Firms headquartered in Texas outpaced the U.S. legal industry in revenue growth during the first quarter of 2019, but Texas demand declined by a large margin compared with the national average, according to data collected by the Citi Private Bank Law Firm Group.
First quarter revenue reported by the Texas-based firms in Citi’s survey was 5.6 % higher than during the first quarter of 2018. That compares with a 4.5% increase nationally.
Demand declined by 4.8% in Texas during the first quarter, compared with the first quarter of 2018, according to the survey. Nationally, Citi reported a decline of 0.3%.
The Texas statistics are derived from nine firms of various sizes and based in Texas that Citi polled for its Q1 Flash Survey. The national sample includes 187 firms, ranging from Am Law 100 firms to niche and boutique firms.
The statistics for Texas don’t tell the full story, said David Altuna, a client adviser at Citi Private Bank’s Law Firm Group. He notes that the Texas group only includes firms based in Texas and does not account for firms based elsewhere but with Texas offices.
“The 4.8 percent decline in demand is not at all indicative of the state of Texas. The state of Texas is seeing an improvement—a good amount of activity—it’s just being done by other firms,” Altuna said.
While demand according to the survey was down for Texas firms, Altuna said the Texas firms countered with a strong increase in billing rates, up by 6.1% in the first quarter, compared with a 4.4% increase nationally.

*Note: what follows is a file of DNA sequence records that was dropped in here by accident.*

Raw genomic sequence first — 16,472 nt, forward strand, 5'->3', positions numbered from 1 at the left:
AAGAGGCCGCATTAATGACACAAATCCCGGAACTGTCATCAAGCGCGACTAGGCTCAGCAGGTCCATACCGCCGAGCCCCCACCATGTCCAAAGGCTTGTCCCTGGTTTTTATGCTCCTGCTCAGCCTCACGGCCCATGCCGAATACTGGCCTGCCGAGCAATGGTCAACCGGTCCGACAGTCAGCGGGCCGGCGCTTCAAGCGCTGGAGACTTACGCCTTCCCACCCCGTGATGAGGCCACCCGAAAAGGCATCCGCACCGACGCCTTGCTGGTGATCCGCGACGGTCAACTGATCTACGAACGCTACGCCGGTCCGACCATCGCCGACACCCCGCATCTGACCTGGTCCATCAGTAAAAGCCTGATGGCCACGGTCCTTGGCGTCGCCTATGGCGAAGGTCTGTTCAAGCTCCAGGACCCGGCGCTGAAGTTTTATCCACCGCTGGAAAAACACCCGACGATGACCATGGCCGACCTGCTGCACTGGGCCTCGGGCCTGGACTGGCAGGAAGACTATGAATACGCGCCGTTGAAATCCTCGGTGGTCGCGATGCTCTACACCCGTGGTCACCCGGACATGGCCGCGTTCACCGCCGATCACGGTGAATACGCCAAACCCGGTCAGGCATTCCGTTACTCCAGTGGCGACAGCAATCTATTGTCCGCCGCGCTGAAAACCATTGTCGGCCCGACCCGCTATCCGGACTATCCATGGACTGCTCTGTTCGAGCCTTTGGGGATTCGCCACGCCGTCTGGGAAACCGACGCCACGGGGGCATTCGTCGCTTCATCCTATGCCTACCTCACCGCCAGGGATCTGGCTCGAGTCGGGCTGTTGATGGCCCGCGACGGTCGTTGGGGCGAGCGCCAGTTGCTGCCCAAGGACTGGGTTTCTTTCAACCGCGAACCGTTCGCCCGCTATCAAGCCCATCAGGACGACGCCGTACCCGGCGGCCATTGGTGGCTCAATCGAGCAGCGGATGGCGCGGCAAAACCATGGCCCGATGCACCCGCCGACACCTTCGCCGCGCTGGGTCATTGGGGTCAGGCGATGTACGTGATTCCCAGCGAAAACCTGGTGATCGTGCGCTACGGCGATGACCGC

That was a big factor in the Texas increase in revenue growth for the first quarter, he said, along with collections.
However, in less rosy news, Altuna said expenses grew by 9.8% during the quarter in Texas, compared with a 6.5% national increase.
“That’s a challenge,” he said, noting that increasing expenses compress the profit margin.
Interestingly, Altuna said, expenses grew in many regions of the country because firms increased their full-time lawyer counts during the first quarter, compared with 2018. But Texas was one of two regions in the country where FTE head count was down, meaning that the higher expenses in Texas are not related to more lawyers, but to firms paying lawyers more.
“That’s an indication of the competition, largely driven by associates,” he said. He said that firms are presumably paying more for talent, because the Texas lateral hiring market has been so competitive.
There was very little growth in equity partnerships during the first quarter, with only a 0.2% increase nationally. But the growth rate declined by 2.7% in Texas during the same period.
That could be another marker that homegrown Texas firms lost equity partners to firms based elsewhere during the first quarter, a trend that’s accelerated over the last 18 months as more firms have opened offices in Texas.
While results were mixed, the Texas cutout for the first quarter of 2019 had more positive notes than the report a year ago, when revenue and demand in Texas were both down.